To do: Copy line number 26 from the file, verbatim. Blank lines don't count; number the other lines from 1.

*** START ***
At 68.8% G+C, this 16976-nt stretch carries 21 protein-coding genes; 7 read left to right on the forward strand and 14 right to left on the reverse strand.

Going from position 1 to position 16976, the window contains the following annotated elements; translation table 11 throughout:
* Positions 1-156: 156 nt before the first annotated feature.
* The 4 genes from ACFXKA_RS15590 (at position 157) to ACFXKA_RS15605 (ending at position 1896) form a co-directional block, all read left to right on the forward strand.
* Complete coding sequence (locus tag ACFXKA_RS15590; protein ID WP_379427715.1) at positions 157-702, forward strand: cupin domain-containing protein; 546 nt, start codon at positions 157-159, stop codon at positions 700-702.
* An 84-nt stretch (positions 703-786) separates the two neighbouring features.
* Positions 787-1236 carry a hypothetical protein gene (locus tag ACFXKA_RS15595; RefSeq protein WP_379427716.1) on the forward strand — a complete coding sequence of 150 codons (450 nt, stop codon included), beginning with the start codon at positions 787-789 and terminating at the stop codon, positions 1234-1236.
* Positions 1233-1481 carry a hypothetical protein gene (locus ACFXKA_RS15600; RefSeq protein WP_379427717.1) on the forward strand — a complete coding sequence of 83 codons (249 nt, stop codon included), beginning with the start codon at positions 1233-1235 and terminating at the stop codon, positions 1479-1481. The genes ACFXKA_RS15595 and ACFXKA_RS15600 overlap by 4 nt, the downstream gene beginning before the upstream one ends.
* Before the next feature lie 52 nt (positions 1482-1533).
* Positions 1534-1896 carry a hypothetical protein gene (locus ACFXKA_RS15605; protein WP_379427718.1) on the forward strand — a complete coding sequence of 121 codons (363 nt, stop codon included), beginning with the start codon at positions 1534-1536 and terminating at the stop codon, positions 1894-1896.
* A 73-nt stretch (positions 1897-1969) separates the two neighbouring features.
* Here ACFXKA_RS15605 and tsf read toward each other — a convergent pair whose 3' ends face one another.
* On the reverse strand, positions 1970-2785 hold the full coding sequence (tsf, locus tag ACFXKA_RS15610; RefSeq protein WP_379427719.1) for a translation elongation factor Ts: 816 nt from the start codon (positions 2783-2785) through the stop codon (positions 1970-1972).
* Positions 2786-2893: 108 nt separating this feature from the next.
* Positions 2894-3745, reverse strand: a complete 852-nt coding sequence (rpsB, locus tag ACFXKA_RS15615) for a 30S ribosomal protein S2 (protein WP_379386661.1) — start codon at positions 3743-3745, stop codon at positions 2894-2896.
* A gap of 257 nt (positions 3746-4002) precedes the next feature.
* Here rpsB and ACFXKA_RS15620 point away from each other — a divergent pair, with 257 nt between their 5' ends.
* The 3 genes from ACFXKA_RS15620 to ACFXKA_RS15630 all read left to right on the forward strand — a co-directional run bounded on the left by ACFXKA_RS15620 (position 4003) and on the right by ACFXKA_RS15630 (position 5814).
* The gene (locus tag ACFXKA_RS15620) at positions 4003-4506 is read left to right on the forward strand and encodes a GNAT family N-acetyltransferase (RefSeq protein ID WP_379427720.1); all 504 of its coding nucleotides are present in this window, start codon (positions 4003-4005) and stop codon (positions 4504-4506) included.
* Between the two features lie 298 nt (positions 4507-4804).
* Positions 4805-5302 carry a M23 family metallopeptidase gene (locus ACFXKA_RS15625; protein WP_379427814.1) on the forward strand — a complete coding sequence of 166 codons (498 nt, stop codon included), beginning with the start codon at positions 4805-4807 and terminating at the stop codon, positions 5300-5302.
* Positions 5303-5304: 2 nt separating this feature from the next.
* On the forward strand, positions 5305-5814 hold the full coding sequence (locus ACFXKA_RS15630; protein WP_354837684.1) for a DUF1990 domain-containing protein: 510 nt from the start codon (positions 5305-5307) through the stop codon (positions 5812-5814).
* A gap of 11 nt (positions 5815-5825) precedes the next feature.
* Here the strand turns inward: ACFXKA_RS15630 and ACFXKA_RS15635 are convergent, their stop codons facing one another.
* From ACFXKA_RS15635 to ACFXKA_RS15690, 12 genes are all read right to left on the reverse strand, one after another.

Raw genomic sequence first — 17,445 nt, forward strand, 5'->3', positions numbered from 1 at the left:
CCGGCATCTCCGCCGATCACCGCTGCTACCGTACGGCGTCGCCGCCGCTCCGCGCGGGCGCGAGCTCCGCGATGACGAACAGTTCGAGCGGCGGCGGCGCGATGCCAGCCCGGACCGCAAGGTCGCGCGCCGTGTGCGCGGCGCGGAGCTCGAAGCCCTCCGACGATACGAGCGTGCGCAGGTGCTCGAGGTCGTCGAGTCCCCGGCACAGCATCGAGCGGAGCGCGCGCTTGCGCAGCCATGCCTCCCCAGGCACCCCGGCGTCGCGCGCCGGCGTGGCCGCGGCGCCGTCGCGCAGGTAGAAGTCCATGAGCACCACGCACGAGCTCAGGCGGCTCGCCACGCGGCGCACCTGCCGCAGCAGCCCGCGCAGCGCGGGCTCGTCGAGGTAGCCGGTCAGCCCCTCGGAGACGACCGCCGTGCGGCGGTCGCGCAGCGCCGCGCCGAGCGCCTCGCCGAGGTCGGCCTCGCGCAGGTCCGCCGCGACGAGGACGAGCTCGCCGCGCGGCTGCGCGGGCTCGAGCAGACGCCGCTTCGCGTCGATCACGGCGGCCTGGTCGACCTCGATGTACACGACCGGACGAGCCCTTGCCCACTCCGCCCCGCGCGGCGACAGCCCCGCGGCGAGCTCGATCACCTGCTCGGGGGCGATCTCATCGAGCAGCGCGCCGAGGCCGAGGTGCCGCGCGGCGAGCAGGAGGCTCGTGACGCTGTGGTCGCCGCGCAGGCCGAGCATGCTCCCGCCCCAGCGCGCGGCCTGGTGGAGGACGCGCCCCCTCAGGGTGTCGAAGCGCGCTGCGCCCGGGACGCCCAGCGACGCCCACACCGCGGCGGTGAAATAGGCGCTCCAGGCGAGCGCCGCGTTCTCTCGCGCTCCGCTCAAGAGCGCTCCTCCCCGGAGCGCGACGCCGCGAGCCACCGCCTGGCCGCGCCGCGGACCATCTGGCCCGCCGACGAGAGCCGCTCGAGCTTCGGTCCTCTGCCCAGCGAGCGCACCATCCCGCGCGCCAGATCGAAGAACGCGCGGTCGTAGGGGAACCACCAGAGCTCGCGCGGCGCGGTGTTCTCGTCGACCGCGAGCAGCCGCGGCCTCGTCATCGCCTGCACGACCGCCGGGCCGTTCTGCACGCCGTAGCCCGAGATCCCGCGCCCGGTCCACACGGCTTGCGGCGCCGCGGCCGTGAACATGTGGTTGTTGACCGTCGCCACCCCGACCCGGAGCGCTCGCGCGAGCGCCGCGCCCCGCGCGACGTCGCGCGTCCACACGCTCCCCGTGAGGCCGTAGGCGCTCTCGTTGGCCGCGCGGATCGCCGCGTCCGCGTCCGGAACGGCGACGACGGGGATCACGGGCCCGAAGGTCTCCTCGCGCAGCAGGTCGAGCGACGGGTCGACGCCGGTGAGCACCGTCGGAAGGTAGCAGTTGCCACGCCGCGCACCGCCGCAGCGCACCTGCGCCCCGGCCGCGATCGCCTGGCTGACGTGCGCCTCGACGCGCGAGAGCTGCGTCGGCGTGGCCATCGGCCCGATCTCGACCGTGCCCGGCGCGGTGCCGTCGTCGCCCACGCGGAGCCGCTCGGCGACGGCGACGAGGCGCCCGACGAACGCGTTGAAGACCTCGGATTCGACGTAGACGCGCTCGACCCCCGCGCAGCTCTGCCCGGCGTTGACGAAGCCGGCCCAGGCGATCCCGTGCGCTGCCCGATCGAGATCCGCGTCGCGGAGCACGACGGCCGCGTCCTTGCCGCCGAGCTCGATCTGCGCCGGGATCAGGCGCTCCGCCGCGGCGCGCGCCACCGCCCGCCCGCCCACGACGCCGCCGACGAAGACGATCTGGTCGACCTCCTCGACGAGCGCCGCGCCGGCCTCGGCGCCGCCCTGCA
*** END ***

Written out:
* From ACFXKA_RS15635 to ACFXKA_RS15690, 12 genes are all read right to left on the reverse strand, one after another.